“That’s the building Lindsey from Blue Peter abseiled down,” said our guide Julia as she led us in to the BBC Studios at Media City, Salford. “Did you see that programme?” I’m sure I saw my daughter shiver with excitement.
There was something deliciously secret and special about being allowed to enter the spaces where TV programmes are made. As our tour group of nine children plus parents walked past the security men, it felt like we were the gang with the Golden Tickets.
What you actually get to see and do on the 1½ hour tour depends on what studios aren’t in use that day – but that just makes it all the more ‘real’.
Tour stop No. 1
Our first stop was the Newsround studio. The children were invited to be the presenters and – wearing very ‘serious’ glasses – read from the autocue.
Another two did the weather forecast. You can’t underestimate how much seeing themselves 'on TV' makes kids smile. It’s like magic.
In the same room, the kids were split into teams for a game show to test their knowledge of CBBC programmes. They only got one answer wrong.
“Wow! You guys watch a LOT of TV!” said Julia. “And we love that!” We weren’t sure whether to be proud or embarrassed.
Insider secret: The weather map you see on the TV is not really there – it's a blank green screen. This makes it really difficult for the weathermen and women to know where to point! Also, they can't wear green – if they do, they become invisible!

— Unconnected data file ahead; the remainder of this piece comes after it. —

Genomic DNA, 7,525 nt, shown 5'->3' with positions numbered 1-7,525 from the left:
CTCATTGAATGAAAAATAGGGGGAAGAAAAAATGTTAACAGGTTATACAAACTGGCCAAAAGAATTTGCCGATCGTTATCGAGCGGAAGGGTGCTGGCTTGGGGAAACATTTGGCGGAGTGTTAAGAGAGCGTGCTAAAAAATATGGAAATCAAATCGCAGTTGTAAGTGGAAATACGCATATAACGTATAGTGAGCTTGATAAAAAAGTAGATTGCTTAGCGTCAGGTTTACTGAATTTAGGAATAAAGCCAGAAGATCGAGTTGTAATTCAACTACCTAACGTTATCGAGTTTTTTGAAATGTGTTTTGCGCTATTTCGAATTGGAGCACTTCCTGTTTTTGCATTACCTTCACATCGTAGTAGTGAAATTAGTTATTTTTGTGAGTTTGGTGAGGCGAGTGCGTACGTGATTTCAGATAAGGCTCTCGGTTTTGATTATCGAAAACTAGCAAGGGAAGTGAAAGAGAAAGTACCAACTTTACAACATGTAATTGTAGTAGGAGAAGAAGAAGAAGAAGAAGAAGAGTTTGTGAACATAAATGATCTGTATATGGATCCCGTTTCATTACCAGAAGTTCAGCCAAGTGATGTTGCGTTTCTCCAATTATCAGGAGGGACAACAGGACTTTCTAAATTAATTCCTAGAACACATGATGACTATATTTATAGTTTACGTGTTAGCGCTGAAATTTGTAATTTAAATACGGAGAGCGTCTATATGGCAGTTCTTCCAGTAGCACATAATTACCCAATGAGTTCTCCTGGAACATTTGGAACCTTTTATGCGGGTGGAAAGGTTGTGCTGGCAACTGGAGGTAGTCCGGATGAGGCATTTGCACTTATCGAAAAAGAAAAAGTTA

Tour stop No. 2
Next stop was the sound effects room, used for cartoons and radio programmes. At first glance, it was an empty, grey, uninspiring room. It turned out to be fascinating.
Who knew they had a special staircase split vertically into sections with different coverings to simulate the footsteps of, say, someone going up the stairs in a house (carpet) or a prison (metal) or a castle (stone)? Or a side-room with strange spiky foam walls to absorb echoes so that it sounds like a character is outdoors?
“Just going to milk t’cows,” said Julia, disappearing round the corner, her voice fading away as if she was plodding off across the fields. Then the kids got to have a go.
We also got a peep into the BBC Philharmonic studio next door.
Insider secret: When you hear a character making themselves a drink with ice, they are actually dropping pieces of lego in a glass!
Tour stop No. 3
And then, oh my word, we were on our way to the Blue Peter studio – along a corridor filled with higgledy-piggledy piles of CBBC props and costumes. “Look, there’s Andy’s safari jacket from Andy’s Wild Adventures!” said my daughter.
The Blue Peter studio was shockingly smaller and scruffier than it looks on TV. Julia explained that the lights and cameras make everything look much better and bigger than it really is.
One side-effect of this, she told us, is that the presenters have to take tiny steps, otherwise they would look like they were taking huge strides. “Now I know why Barney walks in a really weird way,” said my daughter. “I don't think he's got the hang of it!"
Insider secret: Blue Peter keep their guests in a cupboard just before they come onto the show!
Tour stop No. 4
Finally, we were taken to the studio where they do the links between CBBC programmes. The kids got to have another go at presenting and see themselves on the telly, again (big grins).
And then we were showered with BBC pens and Hacker the dog stickers and sent back out into the ordinary, grey, scruffy world.
Insider secret: In the lobby, we passed one of those airport security machines that you put your bags through. “There’s only one type of visitor we use that machine for,” said Julia. “Jeremy Kyle guests!”
CBBC tours are for children age 6+. Vist the website here.